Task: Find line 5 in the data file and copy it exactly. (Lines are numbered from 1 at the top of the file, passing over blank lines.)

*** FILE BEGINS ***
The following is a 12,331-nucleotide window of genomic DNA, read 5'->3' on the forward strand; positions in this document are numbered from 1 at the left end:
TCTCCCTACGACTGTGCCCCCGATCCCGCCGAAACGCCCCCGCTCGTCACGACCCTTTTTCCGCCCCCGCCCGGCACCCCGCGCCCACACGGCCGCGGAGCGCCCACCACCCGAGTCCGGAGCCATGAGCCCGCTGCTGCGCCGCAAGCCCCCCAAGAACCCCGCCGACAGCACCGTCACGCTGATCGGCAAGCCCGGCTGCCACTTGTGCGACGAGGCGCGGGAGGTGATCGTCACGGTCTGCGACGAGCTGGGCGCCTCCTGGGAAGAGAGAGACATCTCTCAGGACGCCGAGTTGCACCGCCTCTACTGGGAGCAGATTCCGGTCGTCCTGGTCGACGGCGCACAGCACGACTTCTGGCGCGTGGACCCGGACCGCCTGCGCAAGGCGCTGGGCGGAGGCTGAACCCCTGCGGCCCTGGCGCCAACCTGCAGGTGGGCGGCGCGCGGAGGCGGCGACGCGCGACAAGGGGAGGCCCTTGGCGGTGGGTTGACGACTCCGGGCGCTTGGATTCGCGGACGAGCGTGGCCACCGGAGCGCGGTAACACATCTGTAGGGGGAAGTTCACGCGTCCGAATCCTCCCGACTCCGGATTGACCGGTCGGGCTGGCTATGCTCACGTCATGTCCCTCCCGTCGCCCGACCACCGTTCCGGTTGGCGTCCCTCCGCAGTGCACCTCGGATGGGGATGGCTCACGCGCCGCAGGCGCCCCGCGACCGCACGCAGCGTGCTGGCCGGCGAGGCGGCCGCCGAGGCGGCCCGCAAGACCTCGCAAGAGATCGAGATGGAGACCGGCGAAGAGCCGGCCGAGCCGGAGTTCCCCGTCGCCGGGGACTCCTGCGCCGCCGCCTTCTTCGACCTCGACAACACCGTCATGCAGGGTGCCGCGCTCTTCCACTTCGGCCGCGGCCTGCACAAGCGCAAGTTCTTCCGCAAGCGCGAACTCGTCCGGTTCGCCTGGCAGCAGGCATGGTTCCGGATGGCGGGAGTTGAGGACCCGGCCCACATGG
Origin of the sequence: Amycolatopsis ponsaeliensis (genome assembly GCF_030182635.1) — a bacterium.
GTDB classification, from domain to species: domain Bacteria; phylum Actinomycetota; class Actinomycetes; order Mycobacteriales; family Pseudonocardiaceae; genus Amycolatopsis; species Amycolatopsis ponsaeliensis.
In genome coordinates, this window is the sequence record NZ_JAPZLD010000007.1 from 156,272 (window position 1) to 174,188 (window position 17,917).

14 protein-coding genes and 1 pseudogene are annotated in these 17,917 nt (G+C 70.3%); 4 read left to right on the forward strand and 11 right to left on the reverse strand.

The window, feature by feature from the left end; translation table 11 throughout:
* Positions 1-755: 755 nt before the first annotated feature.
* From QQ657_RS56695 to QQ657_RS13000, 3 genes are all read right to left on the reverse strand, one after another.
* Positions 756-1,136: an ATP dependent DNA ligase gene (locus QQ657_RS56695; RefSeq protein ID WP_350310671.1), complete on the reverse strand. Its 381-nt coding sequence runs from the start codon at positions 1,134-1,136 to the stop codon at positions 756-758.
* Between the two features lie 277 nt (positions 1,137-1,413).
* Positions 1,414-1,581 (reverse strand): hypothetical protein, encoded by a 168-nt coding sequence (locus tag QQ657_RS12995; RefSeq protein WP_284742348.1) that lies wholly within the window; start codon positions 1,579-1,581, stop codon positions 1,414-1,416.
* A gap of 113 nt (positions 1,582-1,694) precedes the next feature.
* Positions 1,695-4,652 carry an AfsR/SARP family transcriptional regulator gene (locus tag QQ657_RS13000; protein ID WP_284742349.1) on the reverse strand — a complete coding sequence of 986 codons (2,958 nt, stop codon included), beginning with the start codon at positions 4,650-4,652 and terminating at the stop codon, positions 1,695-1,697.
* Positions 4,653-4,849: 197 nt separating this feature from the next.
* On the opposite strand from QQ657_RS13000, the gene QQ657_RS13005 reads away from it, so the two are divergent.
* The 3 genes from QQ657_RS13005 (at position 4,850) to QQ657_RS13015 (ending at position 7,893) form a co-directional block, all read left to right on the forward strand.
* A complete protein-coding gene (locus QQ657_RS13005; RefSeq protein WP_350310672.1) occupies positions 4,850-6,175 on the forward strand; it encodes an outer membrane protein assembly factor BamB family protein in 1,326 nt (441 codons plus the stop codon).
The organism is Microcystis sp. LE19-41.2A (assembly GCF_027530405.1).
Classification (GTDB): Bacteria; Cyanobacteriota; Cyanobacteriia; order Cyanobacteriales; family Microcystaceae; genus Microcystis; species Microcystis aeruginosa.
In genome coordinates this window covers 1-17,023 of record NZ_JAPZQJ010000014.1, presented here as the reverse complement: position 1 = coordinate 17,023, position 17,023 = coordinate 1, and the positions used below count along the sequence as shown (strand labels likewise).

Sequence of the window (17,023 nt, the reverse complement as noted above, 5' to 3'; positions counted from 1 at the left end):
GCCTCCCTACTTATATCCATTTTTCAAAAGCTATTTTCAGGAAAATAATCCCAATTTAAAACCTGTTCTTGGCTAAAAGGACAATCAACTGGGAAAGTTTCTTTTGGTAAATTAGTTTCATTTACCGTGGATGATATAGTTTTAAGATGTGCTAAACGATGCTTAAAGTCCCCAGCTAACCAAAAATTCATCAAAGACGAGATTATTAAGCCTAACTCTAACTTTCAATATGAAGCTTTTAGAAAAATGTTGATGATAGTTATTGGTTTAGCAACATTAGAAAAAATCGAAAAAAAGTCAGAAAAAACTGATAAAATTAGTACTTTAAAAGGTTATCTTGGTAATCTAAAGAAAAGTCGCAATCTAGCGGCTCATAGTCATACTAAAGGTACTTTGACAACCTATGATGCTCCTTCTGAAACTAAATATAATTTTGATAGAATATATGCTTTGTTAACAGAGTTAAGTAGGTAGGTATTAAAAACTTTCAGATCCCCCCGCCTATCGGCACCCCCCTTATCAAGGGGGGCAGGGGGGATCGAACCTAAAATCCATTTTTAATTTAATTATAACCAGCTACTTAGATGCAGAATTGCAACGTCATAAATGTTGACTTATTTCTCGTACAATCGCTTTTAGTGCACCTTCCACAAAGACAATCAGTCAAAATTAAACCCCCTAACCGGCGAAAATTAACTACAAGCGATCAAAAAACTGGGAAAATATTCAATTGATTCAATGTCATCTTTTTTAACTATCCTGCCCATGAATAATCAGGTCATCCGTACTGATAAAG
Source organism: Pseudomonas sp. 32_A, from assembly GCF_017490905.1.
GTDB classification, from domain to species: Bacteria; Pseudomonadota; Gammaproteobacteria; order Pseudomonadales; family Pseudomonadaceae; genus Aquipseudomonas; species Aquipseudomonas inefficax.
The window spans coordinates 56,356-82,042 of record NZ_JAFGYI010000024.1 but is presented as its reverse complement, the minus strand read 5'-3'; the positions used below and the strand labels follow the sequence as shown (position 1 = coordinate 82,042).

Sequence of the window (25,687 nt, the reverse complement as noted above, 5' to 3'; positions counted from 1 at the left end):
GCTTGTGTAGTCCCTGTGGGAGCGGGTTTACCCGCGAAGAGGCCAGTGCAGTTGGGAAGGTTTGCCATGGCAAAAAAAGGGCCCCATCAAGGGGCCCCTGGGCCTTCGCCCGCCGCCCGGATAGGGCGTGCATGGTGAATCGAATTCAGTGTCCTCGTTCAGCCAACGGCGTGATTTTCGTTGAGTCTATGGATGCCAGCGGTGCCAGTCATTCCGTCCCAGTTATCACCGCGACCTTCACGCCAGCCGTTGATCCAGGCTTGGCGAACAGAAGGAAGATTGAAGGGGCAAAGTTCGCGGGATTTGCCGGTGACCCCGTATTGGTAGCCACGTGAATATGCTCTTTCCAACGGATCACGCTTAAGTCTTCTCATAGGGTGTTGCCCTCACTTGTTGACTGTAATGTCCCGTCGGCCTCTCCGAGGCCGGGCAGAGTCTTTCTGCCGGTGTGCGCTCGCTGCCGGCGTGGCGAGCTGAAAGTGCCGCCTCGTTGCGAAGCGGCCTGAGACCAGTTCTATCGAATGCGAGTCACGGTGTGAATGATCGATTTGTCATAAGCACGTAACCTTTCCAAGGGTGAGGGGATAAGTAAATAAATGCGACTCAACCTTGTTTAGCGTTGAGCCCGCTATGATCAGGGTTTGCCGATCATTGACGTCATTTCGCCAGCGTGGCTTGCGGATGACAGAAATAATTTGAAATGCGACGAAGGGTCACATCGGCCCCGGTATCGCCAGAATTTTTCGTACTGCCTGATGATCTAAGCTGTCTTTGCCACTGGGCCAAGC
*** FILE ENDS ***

In genome coordinates, this window is the sequence record NZ_JAPZLD010000007.1 from 156,272 (window position 1) to 174,188 (window position 17,917).